Why 40% of Vietnamese People Have the Same Last Name

Vietnamese People Have the Same Last Name

Vietnamese People Have the Same Last Name

Vietnamese people with the same last name. The existence of last names in Vietnam dates to 111 BC, the beginning of a lengthy thousand-year occupation of the country by the Han Dynasty in China. Before this time, nobody really knows how the Vietnamese handled names, due to lack of written records. In fact even the name “Vietnam” comes from the Chinese; “viet” is the Vietnamese version of the word the Chinese used to describe the people southeast of Yunnan Province.

It is likely that the Vietnamese, prior to Chinese domination, did not use last names, (or family names, which we should call them, given that in Vietnam and many other places, this name does not come last). This does not make them unusual at all. Prior to the 18th century, much of the world did not use family names. More common would be what’s called a “patronymic” name, meaning your full name would literally translate as something like “Steve son of Bob.” Patronymic names refer only to the generation immediately before and remain common in much of the world, especially in Scandinavia and the Middle East.

The entire idea of a family name was unknown to most of the world unless you were conquered by a place that used them. Those conquerors included the Romans, the Normans, the Chinese, and later the Spanish, the Portuguese, the Germans, and the Americans. It was the Chinese who gave Vietnam family names.

So the Chinese just started handing out last names to people. They assigned these surnames pretty much randomly, but the original pool of last names largely came from Chinese last names, or Vietnamese derivations of them. Nguyen, for example, came from the Chinese Ruan.

In Vietnam, the most popular last name is Nguyen. The estimate for how many people answer to it? Somewhere between 30 and 40 percent of the country’s population.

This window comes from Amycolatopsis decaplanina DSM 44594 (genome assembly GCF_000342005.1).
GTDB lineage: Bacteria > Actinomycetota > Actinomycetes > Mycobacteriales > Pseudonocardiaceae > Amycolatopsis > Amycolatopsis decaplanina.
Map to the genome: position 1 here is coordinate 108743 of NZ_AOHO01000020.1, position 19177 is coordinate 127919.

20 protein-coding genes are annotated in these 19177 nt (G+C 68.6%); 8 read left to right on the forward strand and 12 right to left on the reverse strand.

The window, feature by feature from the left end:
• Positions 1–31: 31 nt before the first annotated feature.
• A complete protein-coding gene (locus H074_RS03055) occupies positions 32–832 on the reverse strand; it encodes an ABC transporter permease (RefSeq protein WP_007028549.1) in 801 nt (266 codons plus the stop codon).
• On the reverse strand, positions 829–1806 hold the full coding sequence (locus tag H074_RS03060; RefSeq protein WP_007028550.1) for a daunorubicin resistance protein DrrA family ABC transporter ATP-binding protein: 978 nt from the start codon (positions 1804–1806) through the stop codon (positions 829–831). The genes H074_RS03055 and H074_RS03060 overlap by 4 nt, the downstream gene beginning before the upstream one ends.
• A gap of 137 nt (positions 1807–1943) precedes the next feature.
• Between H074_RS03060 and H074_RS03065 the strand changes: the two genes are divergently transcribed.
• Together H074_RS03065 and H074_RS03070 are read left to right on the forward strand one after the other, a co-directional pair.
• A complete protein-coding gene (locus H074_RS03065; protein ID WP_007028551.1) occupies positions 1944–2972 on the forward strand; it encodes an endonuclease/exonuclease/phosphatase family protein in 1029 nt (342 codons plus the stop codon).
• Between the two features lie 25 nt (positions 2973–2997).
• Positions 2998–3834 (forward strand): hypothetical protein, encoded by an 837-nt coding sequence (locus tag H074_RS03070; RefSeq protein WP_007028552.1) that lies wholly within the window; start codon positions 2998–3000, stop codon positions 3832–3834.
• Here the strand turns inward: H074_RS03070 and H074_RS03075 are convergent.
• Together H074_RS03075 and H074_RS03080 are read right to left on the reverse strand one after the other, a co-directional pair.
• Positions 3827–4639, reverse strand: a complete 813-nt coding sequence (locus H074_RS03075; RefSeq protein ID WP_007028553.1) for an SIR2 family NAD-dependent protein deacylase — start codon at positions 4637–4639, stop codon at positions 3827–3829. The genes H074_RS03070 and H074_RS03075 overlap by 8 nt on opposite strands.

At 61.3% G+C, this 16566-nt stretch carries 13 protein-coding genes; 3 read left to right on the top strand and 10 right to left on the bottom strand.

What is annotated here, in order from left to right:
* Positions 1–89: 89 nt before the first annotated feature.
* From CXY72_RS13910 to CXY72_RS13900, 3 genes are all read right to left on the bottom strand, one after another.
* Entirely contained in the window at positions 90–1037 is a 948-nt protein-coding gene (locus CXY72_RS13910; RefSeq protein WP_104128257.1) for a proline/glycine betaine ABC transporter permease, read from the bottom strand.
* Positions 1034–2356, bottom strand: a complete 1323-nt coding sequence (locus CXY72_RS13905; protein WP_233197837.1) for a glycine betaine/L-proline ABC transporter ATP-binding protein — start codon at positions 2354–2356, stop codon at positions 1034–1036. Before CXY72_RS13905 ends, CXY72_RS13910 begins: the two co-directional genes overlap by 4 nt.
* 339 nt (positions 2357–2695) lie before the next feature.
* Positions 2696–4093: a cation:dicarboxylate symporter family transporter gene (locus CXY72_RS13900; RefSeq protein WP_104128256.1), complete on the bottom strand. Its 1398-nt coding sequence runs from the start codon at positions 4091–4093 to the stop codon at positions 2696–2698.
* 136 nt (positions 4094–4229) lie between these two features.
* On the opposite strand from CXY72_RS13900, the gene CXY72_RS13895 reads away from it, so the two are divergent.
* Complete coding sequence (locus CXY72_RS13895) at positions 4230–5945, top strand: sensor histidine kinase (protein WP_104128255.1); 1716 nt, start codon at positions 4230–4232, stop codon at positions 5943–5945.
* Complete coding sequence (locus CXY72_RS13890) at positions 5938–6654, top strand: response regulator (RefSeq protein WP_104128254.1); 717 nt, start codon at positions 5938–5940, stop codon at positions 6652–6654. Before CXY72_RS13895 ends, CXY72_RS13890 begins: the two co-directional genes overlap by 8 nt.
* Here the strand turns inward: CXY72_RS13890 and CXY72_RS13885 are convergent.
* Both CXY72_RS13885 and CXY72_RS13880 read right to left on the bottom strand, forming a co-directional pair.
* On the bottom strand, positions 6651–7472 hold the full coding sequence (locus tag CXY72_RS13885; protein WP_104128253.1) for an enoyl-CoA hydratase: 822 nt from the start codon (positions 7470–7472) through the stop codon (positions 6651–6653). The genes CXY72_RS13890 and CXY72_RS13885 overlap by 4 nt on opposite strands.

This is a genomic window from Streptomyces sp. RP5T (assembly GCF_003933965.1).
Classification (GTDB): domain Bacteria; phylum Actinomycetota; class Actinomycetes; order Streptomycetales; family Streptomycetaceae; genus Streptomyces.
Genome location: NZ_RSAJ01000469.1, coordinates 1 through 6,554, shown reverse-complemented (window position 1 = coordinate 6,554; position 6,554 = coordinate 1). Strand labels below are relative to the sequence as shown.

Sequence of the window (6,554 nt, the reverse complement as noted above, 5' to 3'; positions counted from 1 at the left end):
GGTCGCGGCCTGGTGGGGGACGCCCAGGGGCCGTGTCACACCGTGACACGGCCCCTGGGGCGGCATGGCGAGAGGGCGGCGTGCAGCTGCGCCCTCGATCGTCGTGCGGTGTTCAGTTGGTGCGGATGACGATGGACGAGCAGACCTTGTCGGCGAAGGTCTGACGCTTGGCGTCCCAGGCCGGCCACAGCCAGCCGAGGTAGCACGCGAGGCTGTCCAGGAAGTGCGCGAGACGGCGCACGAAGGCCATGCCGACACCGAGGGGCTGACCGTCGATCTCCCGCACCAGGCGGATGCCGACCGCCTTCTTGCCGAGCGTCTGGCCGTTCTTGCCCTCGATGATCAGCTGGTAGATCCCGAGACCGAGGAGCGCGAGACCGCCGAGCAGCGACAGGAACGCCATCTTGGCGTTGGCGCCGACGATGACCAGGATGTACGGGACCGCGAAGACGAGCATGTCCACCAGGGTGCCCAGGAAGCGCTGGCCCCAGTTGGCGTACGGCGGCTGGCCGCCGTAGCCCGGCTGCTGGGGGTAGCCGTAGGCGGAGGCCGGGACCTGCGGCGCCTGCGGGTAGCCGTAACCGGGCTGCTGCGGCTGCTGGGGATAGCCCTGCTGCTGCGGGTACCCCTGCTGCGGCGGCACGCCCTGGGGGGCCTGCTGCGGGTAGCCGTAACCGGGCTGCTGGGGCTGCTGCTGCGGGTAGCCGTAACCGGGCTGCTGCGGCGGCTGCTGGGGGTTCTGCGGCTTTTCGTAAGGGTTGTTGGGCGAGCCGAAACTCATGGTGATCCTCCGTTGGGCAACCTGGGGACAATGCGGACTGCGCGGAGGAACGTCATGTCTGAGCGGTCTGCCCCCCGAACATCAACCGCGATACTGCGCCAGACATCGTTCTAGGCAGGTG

Ruan itself might come from an ancient Chinese state of the same name, or maybe from the ancient lute-like instrument also called a ruan. Who knows? Either way, it seems likely that some mid-level Chinese bureaucrat, in seeking to figure out who actually lived in his newly conquered Vietnamese territory, simply decided that everyone living there would also be named Ruan—which became Nguyen.

The last name, in Vietnam, is there, but just isn’t that important. And when it’s not that important, you might as well change it if a new last name might help you in some way. This may or may not be a continuation of the way names were used before the Chinese came — we really don’t know — but ever since, Vietnamese people have tended to take on the last name of whoever was in power at the time. It was seen as a way to show loyalty, a notion which required the relatively frequent changing of names with the succession of rulers. After all, you wouldn’t want to be sporting the last name of the previous emperor.


dan nosowitz


 

Author: Charlie

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